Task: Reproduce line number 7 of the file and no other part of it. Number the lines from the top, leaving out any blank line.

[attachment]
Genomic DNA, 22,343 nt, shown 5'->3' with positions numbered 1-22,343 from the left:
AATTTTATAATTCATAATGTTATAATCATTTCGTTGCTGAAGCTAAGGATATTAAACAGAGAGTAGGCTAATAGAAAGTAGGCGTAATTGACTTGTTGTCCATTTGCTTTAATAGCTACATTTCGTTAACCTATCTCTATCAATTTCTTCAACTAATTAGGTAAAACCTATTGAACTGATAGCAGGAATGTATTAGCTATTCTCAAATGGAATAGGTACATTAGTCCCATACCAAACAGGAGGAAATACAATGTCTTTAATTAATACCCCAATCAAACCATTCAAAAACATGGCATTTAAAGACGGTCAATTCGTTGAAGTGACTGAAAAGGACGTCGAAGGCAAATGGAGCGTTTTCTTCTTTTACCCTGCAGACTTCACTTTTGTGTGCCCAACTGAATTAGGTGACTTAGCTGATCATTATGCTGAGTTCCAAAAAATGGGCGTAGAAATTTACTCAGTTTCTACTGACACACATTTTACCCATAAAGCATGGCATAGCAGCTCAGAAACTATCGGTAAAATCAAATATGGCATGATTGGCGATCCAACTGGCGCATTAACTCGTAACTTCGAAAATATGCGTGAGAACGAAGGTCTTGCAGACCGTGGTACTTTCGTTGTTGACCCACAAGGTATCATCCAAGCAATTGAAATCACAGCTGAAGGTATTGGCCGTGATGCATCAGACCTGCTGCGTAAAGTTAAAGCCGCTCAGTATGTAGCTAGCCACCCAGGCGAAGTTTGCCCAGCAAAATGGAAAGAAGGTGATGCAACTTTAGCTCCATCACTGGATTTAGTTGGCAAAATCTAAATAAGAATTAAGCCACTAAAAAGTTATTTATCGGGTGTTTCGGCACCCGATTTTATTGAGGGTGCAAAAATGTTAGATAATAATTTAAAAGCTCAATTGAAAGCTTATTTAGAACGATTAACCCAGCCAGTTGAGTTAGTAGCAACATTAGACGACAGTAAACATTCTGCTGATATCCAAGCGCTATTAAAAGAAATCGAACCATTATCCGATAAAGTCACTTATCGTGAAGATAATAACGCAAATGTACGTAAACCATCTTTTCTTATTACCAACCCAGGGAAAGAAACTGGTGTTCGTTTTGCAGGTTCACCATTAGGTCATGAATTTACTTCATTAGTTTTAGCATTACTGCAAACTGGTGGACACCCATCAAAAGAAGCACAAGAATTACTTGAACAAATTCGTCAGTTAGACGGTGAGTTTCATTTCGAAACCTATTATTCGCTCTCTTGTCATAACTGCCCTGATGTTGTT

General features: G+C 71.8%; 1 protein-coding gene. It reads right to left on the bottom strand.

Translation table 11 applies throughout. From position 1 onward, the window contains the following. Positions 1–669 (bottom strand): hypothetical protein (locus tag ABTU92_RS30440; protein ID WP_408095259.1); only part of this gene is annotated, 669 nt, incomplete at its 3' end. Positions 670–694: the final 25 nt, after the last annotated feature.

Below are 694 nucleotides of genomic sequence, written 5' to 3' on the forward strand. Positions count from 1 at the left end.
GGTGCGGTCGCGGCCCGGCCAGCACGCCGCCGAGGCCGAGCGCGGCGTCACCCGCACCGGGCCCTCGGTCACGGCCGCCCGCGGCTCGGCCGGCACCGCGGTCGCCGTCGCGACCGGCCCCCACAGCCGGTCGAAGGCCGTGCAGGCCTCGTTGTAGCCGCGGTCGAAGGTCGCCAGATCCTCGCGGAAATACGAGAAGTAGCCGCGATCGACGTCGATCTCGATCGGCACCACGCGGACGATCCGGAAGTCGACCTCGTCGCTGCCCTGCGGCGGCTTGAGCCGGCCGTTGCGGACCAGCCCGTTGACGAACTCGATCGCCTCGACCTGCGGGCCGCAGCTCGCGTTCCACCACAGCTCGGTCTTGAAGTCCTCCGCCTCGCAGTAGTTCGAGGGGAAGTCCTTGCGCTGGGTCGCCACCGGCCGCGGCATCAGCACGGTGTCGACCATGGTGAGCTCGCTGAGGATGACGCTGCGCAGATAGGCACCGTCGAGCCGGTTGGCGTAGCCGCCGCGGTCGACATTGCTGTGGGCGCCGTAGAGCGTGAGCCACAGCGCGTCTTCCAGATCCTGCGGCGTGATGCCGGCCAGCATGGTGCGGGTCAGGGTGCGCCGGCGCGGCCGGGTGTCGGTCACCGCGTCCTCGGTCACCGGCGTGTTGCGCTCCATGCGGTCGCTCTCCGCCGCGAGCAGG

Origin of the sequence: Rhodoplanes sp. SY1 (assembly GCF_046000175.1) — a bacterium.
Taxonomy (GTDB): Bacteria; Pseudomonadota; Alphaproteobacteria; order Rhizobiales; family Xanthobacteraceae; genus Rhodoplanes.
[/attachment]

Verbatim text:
Origin of the sequence: Rhodoplanes sp. SY1 (assembly GCF_046000175.1) — a bacterium.